20. Indiana says:

    I think my favourite transformation stories, if I can phrase it that way, are two friends of mine who – through similar decisions – had varying distances to travel to get back into good standing in the Church. While only one of these friends had to go so far as being baptised again, they both had an intense effort to make, but they both impressed me with the good grace and humility with which they each tackled the process. These friends don’t know each other, but they’ve both ended up in the same place – married to wonderful men who respect their priesthood and the amazing strength of character in their wives.

    While the missionaries weren’t involved (much) in either of these cases, I think that one of the things that helped the most was the unconditional fellowship and friendship of the wards and two incredible bishops who, though they may not all have realised it, showed real Christ-like love to these girls by not judging them on one or two poor decisions.

  21. MJ,
    what you get that most of us don’t is that sociality and spirituality aren’t two separate things. We try to give both to new members, but separately. Whereas the missionaries offer sociality infused with the Spirit and spirituality infused with sociableness. The only place I really see the combination in Mormonism is in priesthood opening exercises. In every ward I’ve been they’ve been part-testimony, part-hamming it up. The Junior Ganymede blog is so odd partly because its modeled on that. As much as it pains me to compliment BCC, BCC tends in that direction too, sometimes.

  22. Steve Evans says:

    What Adam said. The two concepts are hardly separable without killing them both.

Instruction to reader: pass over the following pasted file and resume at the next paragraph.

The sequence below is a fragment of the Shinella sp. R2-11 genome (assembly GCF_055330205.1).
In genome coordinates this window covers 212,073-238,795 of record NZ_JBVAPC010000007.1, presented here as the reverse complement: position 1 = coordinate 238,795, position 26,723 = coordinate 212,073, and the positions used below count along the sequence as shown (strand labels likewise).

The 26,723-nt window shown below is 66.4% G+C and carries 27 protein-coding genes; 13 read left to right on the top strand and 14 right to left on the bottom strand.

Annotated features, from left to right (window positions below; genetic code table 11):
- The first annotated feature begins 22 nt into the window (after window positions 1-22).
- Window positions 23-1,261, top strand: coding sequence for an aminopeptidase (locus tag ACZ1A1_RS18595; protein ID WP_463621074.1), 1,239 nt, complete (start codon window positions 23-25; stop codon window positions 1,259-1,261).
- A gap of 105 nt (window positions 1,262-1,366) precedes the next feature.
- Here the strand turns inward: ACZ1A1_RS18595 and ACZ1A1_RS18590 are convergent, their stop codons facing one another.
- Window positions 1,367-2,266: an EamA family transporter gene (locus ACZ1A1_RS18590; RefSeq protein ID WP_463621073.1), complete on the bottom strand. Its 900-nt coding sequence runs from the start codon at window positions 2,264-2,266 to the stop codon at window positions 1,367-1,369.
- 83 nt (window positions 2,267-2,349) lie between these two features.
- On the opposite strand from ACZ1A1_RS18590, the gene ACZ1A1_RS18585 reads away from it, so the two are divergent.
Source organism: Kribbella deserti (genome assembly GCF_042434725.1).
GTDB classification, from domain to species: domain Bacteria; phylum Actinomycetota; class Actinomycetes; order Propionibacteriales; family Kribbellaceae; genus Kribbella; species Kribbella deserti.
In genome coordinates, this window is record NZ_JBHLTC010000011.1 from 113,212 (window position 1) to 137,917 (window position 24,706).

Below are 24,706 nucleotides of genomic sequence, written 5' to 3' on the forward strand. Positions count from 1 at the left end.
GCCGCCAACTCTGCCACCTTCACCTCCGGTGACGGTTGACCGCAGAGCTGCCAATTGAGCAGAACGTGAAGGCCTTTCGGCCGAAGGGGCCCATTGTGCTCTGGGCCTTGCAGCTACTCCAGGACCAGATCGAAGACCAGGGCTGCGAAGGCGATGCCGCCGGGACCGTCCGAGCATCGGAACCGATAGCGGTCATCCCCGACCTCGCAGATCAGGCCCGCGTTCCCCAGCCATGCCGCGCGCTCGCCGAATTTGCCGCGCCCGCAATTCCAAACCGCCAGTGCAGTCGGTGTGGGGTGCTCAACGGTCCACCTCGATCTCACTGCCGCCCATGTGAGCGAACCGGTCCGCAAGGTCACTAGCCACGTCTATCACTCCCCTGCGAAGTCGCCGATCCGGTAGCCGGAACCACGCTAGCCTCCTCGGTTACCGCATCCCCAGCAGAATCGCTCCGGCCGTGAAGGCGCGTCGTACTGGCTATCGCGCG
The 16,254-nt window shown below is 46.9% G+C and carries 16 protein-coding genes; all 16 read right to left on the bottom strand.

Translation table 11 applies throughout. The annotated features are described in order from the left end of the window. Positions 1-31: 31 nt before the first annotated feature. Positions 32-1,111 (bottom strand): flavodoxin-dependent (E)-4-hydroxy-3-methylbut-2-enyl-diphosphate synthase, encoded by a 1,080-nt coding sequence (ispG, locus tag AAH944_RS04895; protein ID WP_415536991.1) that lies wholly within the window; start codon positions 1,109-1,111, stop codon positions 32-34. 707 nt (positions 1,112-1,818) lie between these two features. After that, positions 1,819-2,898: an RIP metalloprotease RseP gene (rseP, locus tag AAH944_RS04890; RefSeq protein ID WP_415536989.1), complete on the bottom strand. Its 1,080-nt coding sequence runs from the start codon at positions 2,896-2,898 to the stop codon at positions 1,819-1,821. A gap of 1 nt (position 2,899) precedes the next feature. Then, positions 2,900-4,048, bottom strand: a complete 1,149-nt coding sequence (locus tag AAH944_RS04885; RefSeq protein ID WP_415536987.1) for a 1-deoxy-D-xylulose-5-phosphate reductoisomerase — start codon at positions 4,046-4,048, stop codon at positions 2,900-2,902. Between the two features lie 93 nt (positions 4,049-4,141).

23. Wow, MJ, I never had really thought about the the relationship between social fellowship and spiritual nourishment. And Adam, I think you are right in that we as members tend to view them separately instead of two halves of a whole.

    I know I’m not adding anything here, other than my thanks for the post and the enlightening comments.

  24. Kilian Okanwikpo says:

    I used up many missionaries in Bochum, Germany over a period of 15 months when I was being taught the gospel. They visited us regularly in our home three days in a week, we sozialised, they played with our baby-girl, we prayed and discussed whatever lesson they taught.
    At the end of each visitt, these young missionaries would give me assignments to raed in the Book of Mormon and to pray about what I read.
    I enjoyed their company but didnt take their mssage and ássignments seriously until the day I found out they were not being paid for what they were doing but rather were paying out of their pockets for the opportunity to share their beliel with me.
    From that day on I began to read the Book of Mormon wih the intent to find out, to know for myself if the content of that book were true.
    I say, simply and truly, that my Heavenly Father let me know lovingly and clearly that the Book of Mormon is of divine origin and is true.
    I was then baptised in 1980